Nestle, on health kick, moves into milk allergy testing
By Ben Hirschler
LONDON (Reuters) - Nestle (NESN.S: Quote), the world's biggest food company, is stepping up its push into medicine with a global deal worth up to 100 million euros ($111 million) to develop and market an experimental milk allergy test for infants.
The Swiss group will pay DBV Technologies DBV.PA 10 million euros upfront for rights to its skin patch test for cow’s milk protein allergy (CMPA), with the balance depending on successful development, the two companies said on Tuesday.
Shares in the French biotech company rose 5 percent on the news.
The deal underscores Nestle's ambitions for its Health Science division, which it believes could eventually generate more than 10 billion Swiss francs ($10 billion) in annual sales.
It also complements the company's market-leading infant formula business and could help lift sales of products designed for babies with food intolerance.
Nestle has signed a series of similar deals with other small companies in its bid to create a new kind business that is midway between food and pharmaceuticals. The goal is to find new ways to treat, diagnose and prevent a range of diseases, from gastrointestinal problems to Alzheimer's.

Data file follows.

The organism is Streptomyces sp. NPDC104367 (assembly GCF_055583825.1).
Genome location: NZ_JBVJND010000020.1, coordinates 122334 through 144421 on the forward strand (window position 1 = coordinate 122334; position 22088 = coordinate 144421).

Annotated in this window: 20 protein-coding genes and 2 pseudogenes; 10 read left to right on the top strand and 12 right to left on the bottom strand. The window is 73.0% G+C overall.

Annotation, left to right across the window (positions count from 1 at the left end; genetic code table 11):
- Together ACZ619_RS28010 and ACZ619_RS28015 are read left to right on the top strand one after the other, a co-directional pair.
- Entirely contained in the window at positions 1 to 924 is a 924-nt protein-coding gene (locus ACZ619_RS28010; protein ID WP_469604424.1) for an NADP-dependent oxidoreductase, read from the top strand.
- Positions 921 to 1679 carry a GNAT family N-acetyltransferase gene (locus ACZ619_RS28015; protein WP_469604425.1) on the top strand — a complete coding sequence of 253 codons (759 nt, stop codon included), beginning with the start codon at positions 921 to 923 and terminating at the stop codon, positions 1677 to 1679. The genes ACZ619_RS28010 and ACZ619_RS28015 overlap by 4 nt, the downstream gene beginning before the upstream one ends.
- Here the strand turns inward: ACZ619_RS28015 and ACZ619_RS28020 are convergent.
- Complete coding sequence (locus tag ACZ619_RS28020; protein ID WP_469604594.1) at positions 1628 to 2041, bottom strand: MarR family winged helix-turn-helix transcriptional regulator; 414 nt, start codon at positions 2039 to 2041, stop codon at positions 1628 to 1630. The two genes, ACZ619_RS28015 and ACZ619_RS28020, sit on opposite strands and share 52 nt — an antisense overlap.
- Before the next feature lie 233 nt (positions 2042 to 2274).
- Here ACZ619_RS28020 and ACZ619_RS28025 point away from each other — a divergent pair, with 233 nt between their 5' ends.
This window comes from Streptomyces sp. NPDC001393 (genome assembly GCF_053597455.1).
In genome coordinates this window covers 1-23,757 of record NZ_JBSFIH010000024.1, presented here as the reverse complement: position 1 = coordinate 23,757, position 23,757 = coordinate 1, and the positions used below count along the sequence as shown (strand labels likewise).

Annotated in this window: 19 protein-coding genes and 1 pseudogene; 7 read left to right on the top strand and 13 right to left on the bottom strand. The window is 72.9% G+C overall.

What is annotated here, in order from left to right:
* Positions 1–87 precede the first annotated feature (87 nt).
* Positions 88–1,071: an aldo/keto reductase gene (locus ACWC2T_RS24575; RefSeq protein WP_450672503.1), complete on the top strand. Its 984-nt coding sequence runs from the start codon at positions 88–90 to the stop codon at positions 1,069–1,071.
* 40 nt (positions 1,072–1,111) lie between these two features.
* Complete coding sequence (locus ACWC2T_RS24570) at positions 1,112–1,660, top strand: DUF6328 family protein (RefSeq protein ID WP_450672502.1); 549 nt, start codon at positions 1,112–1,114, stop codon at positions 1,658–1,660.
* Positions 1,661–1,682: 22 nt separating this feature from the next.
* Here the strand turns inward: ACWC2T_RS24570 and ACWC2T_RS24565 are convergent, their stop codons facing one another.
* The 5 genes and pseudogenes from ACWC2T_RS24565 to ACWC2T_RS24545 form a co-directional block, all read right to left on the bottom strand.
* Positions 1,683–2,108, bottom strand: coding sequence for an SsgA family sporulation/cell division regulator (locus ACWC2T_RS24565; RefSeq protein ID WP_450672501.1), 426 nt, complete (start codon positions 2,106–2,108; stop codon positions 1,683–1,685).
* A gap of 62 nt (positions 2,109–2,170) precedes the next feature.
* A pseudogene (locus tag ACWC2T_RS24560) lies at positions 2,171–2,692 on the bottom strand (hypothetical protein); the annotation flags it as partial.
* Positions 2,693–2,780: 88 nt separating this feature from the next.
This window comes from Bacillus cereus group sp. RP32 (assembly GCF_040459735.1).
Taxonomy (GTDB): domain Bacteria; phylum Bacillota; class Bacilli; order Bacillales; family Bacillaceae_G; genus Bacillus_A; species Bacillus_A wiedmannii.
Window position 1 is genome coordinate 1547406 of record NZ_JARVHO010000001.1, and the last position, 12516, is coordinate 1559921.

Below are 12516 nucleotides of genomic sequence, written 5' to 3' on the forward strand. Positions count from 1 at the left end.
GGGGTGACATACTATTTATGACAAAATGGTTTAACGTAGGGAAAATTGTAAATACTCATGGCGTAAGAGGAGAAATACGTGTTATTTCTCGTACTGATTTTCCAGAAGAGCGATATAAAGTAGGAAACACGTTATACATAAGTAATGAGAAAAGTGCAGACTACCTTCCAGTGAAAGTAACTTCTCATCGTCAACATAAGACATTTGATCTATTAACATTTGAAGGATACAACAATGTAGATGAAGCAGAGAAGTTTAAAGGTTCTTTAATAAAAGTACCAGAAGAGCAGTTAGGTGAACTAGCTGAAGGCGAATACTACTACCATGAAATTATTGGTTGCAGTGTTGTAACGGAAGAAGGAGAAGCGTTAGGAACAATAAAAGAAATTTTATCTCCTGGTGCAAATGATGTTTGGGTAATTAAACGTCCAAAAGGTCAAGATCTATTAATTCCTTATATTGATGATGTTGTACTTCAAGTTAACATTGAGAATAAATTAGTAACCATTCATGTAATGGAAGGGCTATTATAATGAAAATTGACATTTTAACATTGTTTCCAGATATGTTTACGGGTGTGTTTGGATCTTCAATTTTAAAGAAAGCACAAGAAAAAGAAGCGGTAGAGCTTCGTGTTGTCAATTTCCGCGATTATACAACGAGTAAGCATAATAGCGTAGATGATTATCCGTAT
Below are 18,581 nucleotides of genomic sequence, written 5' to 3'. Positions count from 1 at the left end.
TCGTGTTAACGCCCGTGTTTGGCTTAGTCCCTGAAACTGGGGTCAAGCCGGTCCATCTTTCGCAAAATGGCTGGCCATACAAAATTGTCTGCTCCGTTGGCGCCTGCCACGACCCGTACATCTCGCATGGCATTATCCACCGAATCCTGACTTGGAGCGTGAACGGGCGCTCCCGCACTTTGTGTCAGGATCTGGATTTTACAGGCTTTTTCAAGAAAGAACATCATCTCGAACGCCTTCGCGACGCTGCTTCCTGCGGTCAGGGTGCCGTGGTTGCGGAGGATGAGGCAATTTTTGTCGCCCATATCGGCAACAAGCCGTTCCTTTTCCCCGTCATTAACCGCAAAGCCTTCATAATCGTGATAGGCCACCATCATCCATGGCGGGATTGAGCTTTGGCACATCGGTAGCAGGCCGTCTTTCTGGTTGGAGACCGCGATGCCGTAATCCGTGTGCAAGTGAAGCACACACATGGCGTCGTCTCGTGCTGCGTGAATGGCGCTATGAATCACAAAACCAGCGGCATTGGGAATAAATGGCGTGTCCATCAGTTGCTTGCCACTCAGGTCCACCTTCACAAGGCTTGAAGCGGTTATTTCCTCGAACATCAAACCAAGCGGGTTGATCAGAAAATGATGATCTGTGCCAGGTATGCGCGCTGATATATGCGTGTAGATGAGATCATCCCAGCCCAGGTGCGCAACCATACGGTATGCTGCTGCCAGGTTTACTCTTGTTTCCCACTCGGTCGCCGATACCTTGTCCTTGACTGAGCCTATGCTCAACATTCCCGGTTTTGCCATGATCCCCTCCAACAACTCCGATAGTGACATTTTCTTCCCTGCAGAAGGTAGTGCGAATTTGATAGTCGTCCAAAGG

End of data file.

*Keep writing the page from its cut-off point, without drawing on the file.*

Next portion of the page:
CMPA affects up to 2 or 3 percent of infants and toddlers, according to the companies. Many others, however, have symptoms suggestive of the condition, creating a need for a simple diagnostic test.
Under the terms of the agreement, DBV will be eligible to receive up to 90 million euros in development, regulatory and commercial milestones - on top of the upfront payment - and will also collect royalties on eventual product sales. Continued...